Open-minded but not always easy-going, San Francisco is the kind of place where it’s easy to do certain things that may prove to be more formidable — or even impossible — tasks in other major cities. Things like recycling your yoga tank, munching on hyper-local produce at a baseball game, composting the remnants of last night’s dinner party, and, until recently, going on a casual stroll around your neighborhood without pants.

One thing, however, that San Francisco has never quite been able to nail down is an ecologically responsible, aesthetically inoffensive method in which full-bladdered residents and visitors alike can urinate while on-the-go. Important stuff!

Sure, there are always Starbucks and hotel lobbies and back alleyways if nature calls at a most inopportune moment. And then there's the city’s automated, freestanding public restrooms, which, more or less, are best avoided as they've been “hijacked by junkies and sex workers.” Apparently, San Francisco's fleet of Paris-inspired pay toilets have gotten so bad that the city’s sizable homeless population know better than to risk entering them. As a result of all this en plein air urinating because there's nowhere else to go, pockets of San Francisco have taken on a bit of a distinctive pee stink (which I'm guessing is delightful when combined with the "rotten egg stench" of backed-up sewer pipes caused by a sharp influx of low-flow toilet installations across the city).

To help alleviate this problem while also injecting a bit of greenery into the cityscape, Brent Bucknum of Oakland-based Hyphae Design Laboratory has developed a chemical-free public urinal-garden hybrid dubbed PPlanter:

PPlanter is a rapidly deployable, reconfigurable public urinal and sink that uses modular biofilters to treat urine and wastewater. The network of sensors for automated monitoring and this web site are an integral part for public feedback and participation in the design of future iterations.
After a couple of successful limited test runs of a parking space-sizd prototype unit in the Tenderloin district this past summer, the city has reportedly ordered a permanent PPlanter system consisting of two urinals and a composting toilet.

As you can see, the odor-free PPlanter doesn’t offer much in the way of privacy — how very European, I know — but that’s kind of the point: without any sort of full enclosure, anyone looking to partake in illicit/illegal shenanigans will be discouraged given that everyone can kind of see what you’re doing in there. It’s a pee pit-stop designed for doing your business, marveling at the ingeniousness of the whole thing for a quick moment, and then getting the heck out.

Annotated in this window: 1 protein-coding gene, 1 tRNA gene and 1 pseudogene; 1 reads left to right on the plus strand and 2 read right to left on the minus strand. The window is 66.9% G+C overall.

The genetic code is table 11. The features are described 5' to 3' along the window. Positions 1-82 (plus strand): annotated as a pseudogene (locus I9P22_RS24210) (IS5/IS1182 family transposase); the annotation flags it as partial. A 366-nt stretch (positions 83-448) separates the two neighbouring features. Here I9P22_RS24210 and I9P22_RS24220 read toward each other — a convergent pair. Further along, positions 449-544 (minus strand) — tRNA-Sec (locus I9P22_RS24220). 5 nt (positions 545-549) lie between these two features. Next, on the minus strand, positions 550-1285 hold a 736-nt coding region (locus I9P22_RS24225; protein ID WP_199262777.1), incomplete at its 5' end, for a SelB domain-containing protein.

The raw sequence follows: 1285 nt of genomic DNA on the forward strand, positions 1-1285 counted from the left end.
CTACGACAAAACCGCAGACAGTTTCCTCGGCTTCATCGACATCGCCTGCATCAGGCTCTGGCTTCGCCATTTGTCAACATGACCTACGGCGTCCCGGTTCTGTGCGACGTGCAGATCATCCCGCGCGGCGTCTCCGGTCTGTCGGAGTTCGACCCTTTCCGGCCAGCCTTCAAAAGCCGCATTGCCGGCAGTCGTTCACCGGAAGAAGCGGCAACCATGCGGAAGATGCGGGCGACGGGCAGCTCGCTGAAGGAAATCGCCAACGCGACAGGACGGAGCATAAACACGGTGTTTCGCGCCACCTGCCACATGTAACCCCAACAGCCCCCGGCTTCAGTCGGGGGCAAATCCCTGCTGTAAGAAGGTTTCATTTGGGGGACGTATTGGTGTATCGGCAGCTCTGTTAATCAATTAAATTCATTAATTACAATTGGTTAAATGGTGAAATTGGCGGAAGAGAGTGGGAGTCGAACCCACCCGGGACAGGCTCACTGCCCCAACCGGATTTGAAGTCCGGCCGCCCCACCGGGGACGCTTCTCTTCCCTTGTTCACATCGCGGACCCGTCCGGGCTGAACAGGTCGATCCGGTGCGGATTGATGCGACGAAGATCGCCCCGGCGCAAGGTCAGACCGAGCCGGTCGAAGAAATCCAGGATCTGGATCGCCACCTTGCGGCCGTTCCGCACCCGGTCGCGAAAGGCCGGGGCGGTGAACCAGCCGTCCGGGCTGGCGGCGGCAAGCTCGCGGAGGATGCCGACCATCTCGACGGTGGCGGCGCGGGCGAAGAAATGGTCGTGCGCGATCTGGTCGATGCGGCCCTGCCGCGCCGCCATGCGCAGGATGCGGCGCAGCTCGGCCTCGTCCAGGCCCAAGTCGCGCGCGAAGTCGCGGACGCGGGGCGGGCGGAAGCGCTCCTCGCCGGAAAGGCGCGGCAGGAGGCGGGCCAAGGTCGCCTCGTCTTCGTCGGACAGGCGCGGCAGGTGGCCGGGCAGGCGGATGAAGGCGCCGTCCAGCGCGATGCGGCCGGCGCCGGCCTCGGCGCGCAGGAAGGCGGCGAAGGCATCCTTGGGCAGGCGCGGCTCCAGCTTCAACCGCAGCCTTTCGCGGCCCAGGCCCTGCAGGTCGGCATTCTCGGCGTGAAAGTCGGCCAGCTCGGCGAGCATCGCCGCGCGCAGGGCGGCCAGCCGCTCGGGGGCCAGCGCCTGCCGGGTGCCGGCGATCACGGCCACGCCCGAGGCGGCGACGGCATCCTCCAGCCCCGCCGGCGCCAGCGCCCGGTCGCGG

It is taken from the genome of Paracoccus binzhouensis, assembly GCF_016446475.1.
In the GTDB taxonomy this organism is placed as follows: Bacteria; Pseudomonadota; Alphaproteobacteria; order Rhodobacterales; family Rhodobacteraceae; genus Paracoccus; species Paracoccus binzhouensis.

So how does it work, then?

Users urinate directly into a ceramic urinal (disposable funnels are provided for the ladies) before moving on to an integrated, foot pump-operated faucet that draws fresh, clean water from a reservoir for hand-washing. That soapy water, now technically greywater, is used to flush the urinal. And don’t fret, pee-shy readers — your midsection is concealed by a modesty screen the entire time.

 

From there, things get a bit more complicated:

The greywater, soap and urine (blackwater) from the ADA-compliant urinal are funneled to a sealed storage tank. The combined water is then pumped into an adjacent planter that houses bamboo plants set in a lightweight mixture of soil and recycled styrofoam coated in pectin. The water from the urinal and sink is evapotranspired by the bamboo and released into the air as distilled, purified water. The bamboo harnesses the incredible amount of nitrogen and phosphorus found in the urine and uses it to produce more bamboo. With high traffic urinals additional planters can be added to the system.
"Our goal is to refocus attention to developing ecological sanitation, making it aesthetically pleasing, clean, functional, and cool," Bucknum explains to New Scientist. In addition to rolling out modular PPlanters on the streets of San Francisco, Bucknum hopes to rent the systems to festivals, concerts, and large-scale events as a prettier, less pungent, and planet-friendly alternative to Porta Potties. 

Via [New Scientist] via [Gizmag], [San Francisco Chronicle]

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